Plans afoot to better track agency purchasing

Congress and the Clinton administration are moving forward with initiatives

to improve federal agencies' ability to track what they buy, how much they

pay and where the products or services are used.

Many agencies, with help from the General Services Administration and

industry, are trying to develop such tracking systems. But the real need

is to track the entire procurement process, from determination of need to

delivery of goods and services to payment, agency officials said. And there

are new requirements that need to be tracked, such as the goals for small,

small disadvantaged and woman-owned businesses.

"It's still pretty hard to tell what we got and whether we paid for

it once, twice or not at all," said David Drabkin, the new deputy associate

administrator for acquisition policy at GSA's Office of Governmentwide Policy.

Now Congress has taken a direct step toward getting involved. The fiscal

2001 Defense Authorization Act signed by President Clinton late last month

included a requirement for a new process to track, manage and report information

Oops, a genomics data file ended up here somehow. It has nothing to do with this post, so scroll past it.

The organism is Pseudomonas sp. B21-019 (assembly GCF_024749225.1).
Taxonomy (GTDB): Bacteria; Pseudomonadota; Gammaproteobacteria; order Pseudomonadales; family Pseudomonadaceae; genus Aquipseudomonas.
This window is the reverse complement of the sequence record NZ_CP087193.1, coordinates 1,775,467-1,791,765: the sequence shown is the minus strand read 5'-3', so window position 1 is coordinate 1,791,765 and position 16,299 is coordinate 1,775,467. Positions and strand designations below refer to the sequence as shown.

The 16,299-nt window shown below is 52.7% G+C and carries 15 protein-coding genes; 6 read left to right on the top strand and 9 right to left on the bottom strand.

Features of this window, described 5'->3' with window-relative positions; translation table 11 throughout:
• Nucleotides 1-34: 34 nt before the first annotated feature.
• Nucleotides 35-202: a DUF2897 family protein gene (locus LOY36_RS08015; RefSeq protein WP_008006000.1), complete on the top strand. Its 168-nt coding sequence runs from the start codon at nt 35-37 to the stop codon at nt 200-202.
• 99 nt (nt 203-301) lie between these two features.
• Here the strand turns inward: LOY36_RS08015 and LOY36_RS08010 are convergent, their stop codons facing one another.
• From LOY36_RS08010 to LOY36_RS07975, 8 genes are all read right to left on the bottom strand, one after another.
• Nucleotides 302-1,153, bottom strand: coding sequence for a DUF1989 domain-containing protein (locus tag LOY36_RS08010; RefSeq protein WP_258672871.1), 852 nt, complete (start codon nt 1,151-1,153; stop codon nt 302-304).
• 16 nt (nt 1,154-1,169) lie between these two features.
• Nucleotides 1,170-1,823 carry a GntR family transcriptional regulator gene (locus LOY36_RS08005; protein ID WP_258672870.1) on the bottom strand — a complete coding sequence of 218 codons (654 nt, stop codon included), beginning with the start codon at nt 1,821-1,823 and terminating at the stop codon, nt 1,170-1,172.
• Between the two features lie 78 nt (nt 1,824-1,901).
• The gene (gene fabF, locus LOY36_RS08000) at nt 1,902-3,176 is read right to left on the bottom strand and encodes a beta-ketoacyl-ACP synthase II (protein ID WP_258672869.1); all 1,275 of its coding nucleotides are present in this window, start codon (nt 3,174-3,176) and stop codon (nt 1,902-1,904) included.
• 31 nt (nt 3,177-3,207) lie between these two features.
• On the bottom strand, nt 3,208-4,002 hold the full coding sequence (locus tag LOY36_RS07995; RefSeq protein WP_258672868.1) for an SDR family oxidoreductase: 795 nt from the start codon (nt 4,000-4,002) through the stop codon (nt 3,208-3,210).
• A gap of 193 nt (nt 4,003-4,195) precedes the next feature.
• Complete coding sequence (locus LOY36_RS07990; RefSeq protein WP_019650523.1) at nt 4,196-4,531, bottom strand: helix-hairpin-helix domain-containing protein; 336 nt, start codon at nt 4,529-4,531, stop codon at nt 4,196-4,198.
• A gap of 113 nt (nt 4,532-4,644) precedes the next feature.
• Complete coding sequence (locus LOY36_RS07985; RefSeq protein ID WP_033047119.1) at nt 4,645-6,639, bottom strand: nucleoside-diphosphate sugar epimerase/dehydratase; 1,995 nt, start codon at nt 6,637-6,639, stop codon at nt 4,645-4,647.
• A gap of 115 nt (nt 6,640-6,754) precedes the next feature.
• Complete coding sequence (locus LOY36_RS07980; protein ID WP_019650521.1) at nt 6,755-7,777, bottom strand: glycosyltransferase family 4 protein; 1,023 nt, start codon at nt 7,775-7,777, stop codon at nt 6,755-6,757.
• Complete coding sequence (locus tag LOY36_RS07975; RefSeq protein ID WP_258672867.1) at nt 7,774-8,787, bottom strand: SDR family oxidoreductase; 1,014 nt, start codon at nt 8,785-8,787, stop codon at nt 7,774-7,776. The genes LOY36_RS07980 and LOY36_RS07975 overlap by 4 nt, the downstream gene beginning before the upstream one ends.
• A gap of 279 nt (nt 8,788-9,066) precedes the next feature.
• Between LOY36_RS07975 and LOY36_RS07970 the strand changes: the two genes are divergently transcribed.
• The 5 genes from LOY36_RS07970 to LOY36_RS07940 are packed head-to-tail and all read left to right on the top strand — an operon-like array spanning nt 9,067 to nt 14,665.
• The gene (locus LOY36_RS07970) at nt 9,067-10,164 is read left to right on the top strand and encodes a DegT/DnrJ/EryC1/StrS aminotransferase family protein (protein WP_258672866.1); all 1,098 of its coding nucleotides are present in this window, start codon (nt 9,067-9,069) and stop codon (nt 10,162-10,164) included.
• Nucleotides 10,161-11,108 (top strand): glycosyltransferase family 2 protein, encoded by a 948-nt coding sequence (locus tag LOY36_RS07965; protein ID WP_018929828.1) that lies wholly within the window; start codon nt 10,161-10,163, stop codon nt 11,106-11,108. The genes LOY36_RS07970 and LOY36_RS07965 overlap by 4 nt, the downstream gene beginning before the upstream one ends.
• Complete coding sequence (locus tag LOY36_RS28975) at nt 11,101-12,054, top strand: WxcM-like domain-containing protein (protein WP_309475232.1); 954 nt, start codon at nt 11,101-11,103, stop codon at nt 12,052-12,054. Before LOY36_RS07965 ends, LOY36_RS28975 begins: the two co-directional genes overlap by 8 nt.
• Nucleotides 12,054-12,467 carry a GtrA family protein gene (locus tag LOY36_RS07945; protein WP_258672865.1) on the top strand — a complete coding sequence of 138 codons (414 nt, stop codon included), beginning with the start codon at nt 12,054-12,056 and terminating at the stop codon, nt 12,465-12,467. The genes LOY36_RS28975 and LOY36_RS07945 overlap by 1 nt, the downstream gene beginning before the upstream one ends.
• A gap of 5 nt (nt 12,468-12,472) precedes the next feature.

technology purchases.

The Defense Department already has tracking systems in place, but General

Accounting Office and inspector general reviews have found those systems

lacking, said Matthew Blum, deputy associate administrator for the Office

of Federal Procurement Policy at the Office of Management and Budget.

The new act requires that the Defense Department collect information

on procurements ranging from the type of products or services purchased

to the type of pricing used. It also requires that DOD create an annual

report on the information gathered and deliver it to Congress by March 15

each year, Blum said.

Congress is not alone in eyeing the procurement-tracking problem. The

many agency efforts to install improved tracking systems will be a high-priority

issue in the next administration because of the volume of contracting activities

occurring throughout the government, Blum said.

The issue will likely be prominent in an improvement-planning document

OFPP plans to submit to Congress next month based on a yearlong review

of the contracting environment.

On one key initiative, OMB now joins with GSA and the Procurement Executive

Council to redesign the Federal Procurement Data System, which is run by

GSA and tracks every procurement action across government. But the 20-year-old

system does not collect all of the information relevant to today's contracting

environment, and GSA is now gathering information from industry and agencies

on needed changes.

When the new system is deployed, it will make a huge difference in the

government's understanding of what it buys, Drabkin said, since it will

be designed to track every procurement action in every agency instead of

only those that existed when the system was first fielded.


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